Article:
Supporting a child through a death
Supporting a child when someone close to them has died can be a challenging and raises many questions about how best to deal with their grief.
How you handle it can depend on many things, including the child’s cultural background, how their loved one died and importantly their age.
Clinical psychologist Dr Andrew Frankland, of Southern Highlands Psychology, specialises in children and adolescents and says the way we speak to children when they are grieving is important in helping them make sense of their feelings.
When you speak to a bereaved child it is best to keep language as simple as possible taking into account the child’s age. Allow them to ask questions and reassure them that is ok to have lots of different feelings. Above all let them know they are loved and safe, says Dr Frankland.
“Try to use clear language – died rather than gone or passed away. Using softer language can be confusing or make them think death isn’t permanent,” Dr Frankland says.
Attending a funeral
Deciding whether a child should attend a funeral can be difficult but taking the choice away from children can make it harder for them to mourn and lead to more complicated feelings later on, Dr Frankland says.
“I would tend towards supporting children to attend funerals, although to be sure that children are appropriately prepared by making sure they understand what death means,” he says.
“I would also suggest having a trusted adult who is not directly involved in the service who can be near the child and take them out if they start having a tricky time especially for younger children who may become bored or restless.”
Viewing the Deceased
Deciding whether a child should spend time with the deceased depends on so many things, including what the child wants, their age, and their cultural background. Dr Frankland recommends giving the child the choice, but to let them know what to expect. That the person will be in a coffin, they will appear to be asleep and they will be cold.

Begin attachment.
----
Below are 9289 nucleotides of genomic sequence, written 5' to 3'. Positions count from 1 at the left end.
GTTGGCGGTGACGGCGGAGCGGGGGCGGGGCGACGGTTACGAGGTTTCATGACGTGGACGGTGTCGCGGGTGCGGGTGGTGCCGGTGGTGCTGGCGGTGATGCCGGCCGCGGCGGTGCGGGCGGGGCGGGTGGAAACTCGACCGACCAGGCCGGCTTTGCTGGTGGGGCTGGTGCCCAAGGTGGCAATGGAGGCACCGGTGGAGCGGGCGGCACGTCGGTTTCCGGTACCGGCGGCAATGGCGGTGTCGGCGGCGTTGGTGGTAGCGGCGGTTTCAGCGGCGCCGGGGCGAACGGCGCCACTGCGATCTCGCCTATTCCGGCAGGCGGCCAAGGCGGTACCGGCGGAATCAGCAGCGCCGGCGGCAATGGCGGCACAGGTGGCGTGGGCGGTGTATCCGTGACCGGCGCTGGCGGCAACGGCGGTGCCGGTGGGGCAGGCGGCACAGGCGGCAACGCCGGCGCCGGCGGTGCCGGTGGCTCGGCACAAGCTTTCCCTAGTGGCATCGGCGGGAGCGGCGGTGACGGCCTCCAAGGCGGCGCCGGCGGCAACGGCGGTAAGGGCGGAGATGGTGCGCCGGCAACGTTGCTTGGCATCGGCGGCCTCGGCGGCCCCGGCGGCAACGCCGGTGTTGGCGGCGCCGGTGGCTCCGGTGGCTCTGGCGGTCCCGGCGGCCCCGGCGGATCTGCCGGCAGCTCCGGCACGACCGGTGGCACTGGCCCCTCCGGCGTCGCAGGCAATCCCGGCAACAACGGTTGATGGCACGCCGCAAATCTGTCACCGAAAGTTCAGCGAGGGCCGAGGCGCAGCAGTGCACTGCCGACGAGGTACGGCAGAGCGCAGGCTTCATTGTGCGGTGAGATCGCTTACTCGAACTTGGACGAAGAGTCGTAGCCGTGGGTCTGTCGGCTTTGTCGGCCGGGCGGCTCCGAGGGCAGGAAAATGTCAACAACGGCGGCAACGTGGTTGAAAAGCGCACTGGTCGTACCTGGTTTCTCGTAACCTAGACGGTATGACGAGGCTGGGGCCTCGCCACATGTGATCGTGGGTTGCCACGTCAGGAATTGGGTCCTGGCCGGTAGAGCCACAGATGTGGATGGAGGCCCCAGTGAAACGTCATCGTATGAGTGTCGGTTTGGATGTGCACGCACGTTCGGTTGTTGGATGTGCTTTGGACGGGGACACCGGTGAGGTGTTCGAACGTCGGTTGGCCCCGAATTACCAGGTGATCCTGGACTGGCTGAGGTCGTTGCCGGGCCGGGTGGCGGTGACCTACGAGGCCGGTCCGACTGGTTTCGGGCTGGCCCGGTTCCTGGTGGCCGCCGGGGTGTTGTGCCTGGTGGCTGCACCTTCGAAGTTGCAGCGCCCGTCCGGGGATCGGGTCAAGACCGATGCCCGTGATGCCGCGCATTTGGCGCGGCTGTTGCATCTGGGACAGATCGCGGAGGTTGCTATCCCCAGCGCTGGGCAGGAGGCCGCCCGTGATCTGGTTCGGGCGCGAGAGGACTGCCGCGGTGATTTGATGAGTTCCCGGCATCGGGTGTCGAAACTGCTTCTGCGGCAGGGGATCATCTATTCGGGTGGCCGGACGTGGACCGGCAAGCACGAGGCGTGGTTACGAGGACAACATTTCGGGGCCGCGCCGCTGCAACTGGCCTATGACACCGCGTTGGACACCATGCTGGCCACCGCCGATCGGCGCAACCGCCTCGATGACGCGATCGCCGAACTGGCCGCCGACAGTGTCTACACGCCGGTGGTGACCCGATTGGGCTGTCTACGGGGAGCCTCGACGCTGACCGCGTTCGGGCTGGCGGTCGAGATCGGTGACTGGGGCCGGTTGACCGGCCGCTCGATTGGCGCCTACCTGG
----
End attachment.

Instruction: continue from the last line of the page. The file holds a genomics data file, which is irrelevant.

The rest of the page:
Different stages of grieving
Children experience grief differently to adults, says Dr Frankland. One of the biggest differences is they grieve in a ‘stop/start’ way. It can be confusing for adults who may think the child has moved on quickly. Children can give the impression of coping then may have a huge emotional response to seemingly trivial things.
“I often tell parents grief is like going through a long tunnel – the only way to come out the other end is to go all the way through, and it doesn’t mean the grief is over. For children they might stop and start that journey quite a few times,” Dr Frankland says.
Support from others
It helps to get support from others to help your child through their grief. This could include teachers, coaches and close family friends. If it is a significant loss, such as a parent or sibling, the grief may take longer so schools play an important part in checking in with children.
“I would recommend carers contact the school throughout that first year and ask for their perspective. With a younger child, I would recommend telling the parents of the child’s very close friends. For high school children you might ask them if they want to tell their friends’ parents or if they would prefer you do it,” says Dr Frankland.